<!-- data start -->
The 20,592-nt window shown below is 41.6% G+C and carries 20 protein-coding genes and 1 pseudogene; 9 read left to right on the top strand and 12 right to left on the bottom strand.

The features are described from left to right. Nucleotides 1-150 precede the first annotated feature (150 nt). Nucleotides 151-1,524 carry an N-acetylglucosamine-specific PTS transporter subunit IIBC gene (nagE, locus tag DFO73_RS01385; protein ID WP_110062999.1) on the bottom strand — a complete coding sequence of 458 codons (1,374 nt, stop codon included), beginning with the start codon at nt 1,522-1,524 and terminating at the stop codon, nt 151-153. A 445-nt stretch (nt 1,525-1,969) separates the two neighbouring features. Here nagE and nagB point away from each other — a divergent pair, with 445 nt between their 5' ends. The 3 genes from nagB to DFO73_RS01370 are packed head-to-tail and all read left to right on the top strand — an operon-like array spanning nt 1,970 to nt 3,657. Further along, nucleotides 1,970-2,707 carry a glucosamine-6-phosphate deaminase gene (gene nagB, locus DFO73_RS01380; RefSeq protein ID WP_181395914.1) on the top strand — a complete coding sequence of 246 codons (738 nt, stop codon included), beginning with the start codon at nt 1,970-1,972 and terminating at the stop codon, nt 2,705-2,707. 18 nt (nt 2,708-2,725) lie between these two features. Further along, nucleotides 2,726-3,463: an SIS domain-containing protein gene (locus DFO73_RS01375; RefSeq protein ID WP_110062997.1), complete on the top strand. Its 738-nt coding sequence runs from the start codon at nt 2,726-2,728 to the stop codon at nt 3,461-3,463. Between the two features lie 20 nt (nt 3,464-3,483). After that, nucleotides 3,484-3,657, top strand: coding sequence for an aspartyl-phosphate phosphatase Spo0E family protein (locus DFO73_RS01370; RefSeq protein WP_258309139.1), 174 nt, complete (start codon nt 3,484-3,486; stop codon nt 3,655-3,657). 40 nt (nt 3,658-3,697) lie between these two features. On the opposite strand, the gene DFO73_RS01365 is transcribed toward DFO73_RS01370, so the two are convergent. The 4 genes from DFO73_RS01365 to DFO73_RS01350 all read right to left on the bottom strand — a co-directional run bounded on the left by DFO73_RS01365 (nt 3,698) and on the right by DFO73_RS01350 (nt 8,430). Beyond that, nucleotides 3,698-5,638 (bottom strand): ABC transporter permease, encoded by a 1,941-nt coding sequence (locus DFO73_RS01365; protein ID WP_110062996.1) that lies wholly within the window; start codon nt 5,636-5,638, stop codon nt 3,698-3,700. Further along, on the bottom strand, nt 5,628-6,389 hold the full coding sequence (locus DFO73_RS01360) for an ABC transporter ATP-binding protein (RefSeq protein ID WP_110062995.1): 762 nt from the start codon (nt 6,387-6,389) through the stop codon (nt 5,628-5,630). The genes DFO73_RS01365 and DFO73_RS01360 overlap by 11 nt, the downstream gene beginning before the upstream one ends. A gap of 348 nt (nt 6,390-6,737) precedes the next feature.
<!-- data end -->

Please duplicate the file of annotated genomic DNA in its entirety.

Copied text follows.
The 20,592-nt window shown below is 41.6% G+C and carries 20 protein-coding genes and 1 pseudogene; 9 read left to right on the top strand and 12 right to left on the bottom strand.

The features are described from left to right. Nucleotides 1-150 precede the first annotated feature (150 nt). Nucleotides 151-1,524 carry an N-acetylglucosamine-specific PTS transporter subunit IIBC gene (nagE, locus tag DFO73_RS01385; protein ID WP_110062999.1) on the bottom strand — a complete coding sequence of 458 codons (1,374 nt, stop codon included), beginning with the start codon at nt 1,522-1,524 and terminating at the stop codon, nt 151-153. A 445-nt stretch (nt 1,525-1,969) separates the two neighbouring features. Here nagE and nagB point away from each other — a divergent pair, with 445 nt between their 5' ends. The 3 genes from nagB to DFO73_RS01370 are packed head-to-tail and all read left to right on the top strand — an operon-like array spanning nt 1,970 to nt 3,657. Further along, nucleotides 1,970-2,707 carry a glucosamine-6-phosphate deaminase gene (gene nagB, locus DFO73_RS01380; RefSeq protein ID WP_181395914.1) on the top strand — a complete coding sequence of 246 codons (738 nt, stop codon included), beginning with the start codon at nt 1,970-1,972 and terminating at the stop codon, nt 2,705-2,707. 18 nt (nt 2,708-2,725) lie between these two features. Further along, nucleotides 2,726-3,463: an SIS domain-containing protein gene (locus DFO73_RS01375; RefSeq protein ID WP_110062997.1), complete on the top strand. Its 738-nt coding sequence runs from the start codon at nt 2,726-2,728 to the stop codon at nt 3,461-3,463. Between the two features lie 20 nt (nt 3,464-3,483). After that, nucleotides 3,484-3,657, top strand: coding sequence for an aspartyl-phosphate phosphatase Spo0E family protein (locus DFO73_RS01370; RefSeq protein WP_258309139.1), 174 nt, complete (start codon nt 3,484-3,486; stop codon nt 3,655-3,657). 40 nt (nt 3,658-3,697) lie between these two features. On the opposite strand, the gene DFO73_RS01365 is transcribed toward DFO73_RS01370, so the two are convergent. The 4 genes from DFO73_RS01365 to DFO73_RS01350 all read right to left on the bottom strand — a co-directional run bounded on the left by DFO73_RS01365 (nt 3,698) and on the right by DFO73_RS01350 (nt 8,430). Beyond that, nucleotides 3,698-5,638 (bottom strand): ABC transporter permease, encoded by a 1,941-nt coding sequence (locus DFO73_RS01365; protein ID WP_110062996.1) that lies wholly within the window; start codon nt 5,636-5,638, stop codon nt 3,698-3,700. Further along, on the bottom strand, nt 5,628-6,389 hold the full coding sequence (locus DFO73_RS01360) for an ABC transporter ATP-binding protein (RefSeq protein ID WP_110062995.1): 762 nt from the start codon (nt 6,387-6,389) through the stop codon (nt 5,628-5,630). The genes DFO73_RS01365 and DFO73_RS01360 overlap by 11 nt, the downstream gene beginning before the upstream one ends. A gap of 348 nt (nt 6,390-6,737) precedes the next feature.